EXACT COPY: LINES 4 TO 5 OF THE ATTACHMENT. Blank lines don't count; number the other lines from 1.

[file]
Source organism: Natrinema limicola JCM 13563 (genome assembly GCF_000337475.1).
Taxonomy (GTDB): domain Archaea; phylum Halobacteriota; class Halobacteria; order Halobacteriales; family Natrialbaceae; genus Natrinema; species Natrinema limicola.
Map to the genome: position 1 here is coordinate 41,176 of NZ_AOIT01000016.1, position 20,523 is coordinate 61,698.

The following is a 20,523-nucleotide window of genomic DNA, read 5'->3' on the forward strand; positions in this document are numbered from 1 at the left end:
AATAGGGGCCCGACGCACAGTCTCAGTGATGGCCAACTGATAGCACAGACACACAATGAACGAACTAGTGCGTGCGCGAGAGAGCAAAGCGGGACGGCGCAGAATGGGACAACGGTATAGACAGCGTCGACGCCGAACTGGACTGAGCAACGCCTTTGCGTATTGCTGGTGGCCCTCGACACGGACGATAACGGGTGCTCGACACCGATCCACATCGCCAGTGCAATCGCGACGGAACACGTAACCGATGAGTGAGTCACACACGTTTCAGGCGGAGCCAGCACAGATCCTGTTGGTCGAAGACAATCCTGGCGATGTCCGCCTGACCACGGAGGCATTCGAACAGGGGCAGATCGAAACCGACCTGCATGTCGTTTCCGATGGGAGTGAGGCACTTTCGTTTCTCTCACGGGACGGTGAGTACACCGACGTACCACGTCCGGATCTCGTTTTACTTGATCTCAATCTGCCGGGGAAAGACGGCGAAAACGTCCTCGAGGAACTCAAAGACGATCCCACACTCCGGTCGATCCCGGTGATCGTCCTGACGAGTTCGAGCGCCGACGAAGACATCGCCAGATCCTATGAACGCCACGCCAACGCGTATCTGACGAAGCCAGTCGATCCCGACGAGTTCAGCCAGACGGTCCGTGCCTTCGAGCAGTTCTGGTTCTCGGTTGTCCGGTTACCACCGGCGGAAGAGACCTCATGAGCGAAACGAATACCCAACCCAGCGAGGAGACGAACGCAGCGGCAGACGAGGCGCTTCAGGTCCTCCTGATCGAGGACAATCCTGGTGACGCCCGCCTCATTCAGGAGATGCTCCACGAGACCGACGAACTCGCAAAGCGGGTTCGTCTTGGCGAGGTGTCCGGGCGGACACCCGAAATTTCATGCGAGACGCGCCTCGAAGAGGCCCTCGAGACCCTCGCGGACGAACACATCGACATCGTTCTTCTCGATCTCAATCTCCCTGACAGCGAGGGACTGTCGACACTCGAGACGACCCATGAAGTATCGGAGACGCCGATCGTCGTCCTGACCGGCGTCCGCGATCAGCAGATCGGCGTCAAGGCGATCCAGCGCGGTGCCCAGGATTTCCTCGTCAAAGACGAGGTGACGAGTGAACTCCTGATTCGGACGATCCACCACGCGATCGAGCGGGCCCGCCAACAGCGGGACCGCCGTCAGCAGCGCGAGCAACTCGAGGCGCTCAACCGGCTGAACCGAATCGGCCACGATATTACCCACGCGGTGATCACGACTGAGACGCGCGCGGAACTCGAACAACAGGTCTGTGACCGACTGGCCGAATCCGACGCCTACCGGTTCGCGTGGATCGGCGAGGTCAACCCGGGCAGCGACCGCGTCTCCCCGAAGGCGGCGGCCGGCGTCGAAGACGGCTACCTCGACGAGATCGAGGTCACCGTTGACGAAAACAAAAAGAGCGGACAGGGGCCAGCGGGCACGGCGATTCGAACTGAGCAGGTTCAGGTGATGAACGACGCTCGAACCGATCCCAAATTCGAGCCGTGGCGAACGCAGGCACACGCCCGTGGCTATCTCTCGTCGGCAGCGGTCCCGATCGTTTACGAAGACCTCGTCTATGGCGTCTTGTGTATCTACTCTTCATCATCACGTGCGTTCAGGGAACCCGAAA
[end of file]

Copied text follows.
The following is a 20,523-nucleotide window of genomic DNA, read 5'->3' on the forward strand; positions in this document are numbered from 1 at the left end:
AATAGGGGCCCGACGCACAGTCTCAGTGATGGCCAACTGATAGCACAGACACACAATGAACGAACTAGTGCGTGCGCGAGAGAGCAAAGCGGGACGGCGCAGAATGGGACAACGGTATAGACAGCGTCGACGCCGAACTGGACTGAGCAACGCCTTTGCGTATTGCTGGTGGCCCTCGACACGGACGATAACGGGTGCTCGACACCGATCCACATCGCCAGTGCAATCGCGACGGAACACGTAACCGATGAGTGAGTCACACACGTTTCAGGCGGAGCCAGCACAGATCCTGTTGGTCGAAGACAATCCTGGCGATGTCCGCCTGACCACGGAGGCATTCGAACAGGGGCAGATCGAAACCGACCTGCATGTCGTTTCCGATGGGAGTGAGGCACTTTCGTTTCTCTCACGGGACGGTGAGTACACCGACGTACCACGTCCGGATCTCGTTTTACTTGATCTCAATCTGCCGGGGAAAGACGGCGAAAACGTCCTCGAGGAACTCAAAGACGATCCCACACTCCGGTCGATCCCGGTGATCGTCCTGACGAGTTCGAGCGCCGACGAAGACATCGCCAGATCCTATGAACGCCACGCCAACGCGTATCTGACGAAGCCAGTCGATCCCGACGAGTTCAGCCAGACGGTCCGTGCCTTCGAGCAGTTCTGGTTCTCGGTTGTCCGGTTACCACCGGCGGAAGAGACCTCATGAGCGAAACGAATACCCAACCCAGCGAGGAGACGAACGCAGCGGCAGACGAGGCGCTTCAGGTCCTCCTGATCGAGGACAATCCTGGTGACGCCCGCCTCATTCAGGAGATGCTCCACGAGACCGACGAACTCGCAAAGCGGGTTCGTCTTGGCGAGGTGTCCGGGCGGACACCCGAAATTTCATGCGAGACGCGCCTCGAAGAGGCCCTCGAGACCCTCGCGGACGAACACATCGACATCGTTCTTCTCGATCTCAATCTCCCTGACAGCGAGGGACTGTCGACACTCGAGACGACCCATGAAGTATCGGAGACGCCGATCGTCGTCCTGACCGGCGTCCGCGATCAGCAGATCGGCGTCAAGGCGATCCAGCGCGGTGCCCAGGATTTCCTCGTCAAAGACGAGGTGACGAGTGAACTCCTGATTCGGACGATCCACCACGCGATCGAGCGGGCCCGCCAACAGCGGGACCGCCGTCAGCAGCGCGAGCAACTCGAGGCGCTCAACCGGCTGAACCGAATCGGCCACGATATTACCCACGCGGTGATCACGACTGAGACGCGCGCGGAACTCGAACAACAGGTCTGTGACCGACTGGCCGAATCCGACGCCTACCGGTTCGCGTGGATCGGCGAGGTCAACCCGGGCAGCGACCGCGTCTCCCCGAAGGCGGCGGCCGGCGTCGAAGACGGCTACCTCGACGAGATCGAGGTCACCGTTGACGAAAACAAAAAGAGCGGACAGGGGCCAGCGGGCACGGCGATTCGAACTGAGCAGGTTCAGGTGATGAACGACGCTCGAACCGATCCCAAATTCGAGCCGTGGCGAACGCAGGCACACGCCCGTGGCTATCTCTCGTCGGCAGCGGTCCCGATCGTTTACGAAGACCTCGTCTATGGCGTCTTGTGTATCTACTCTTCATCATCACGTGCGTTCAGGGAACCCGAAA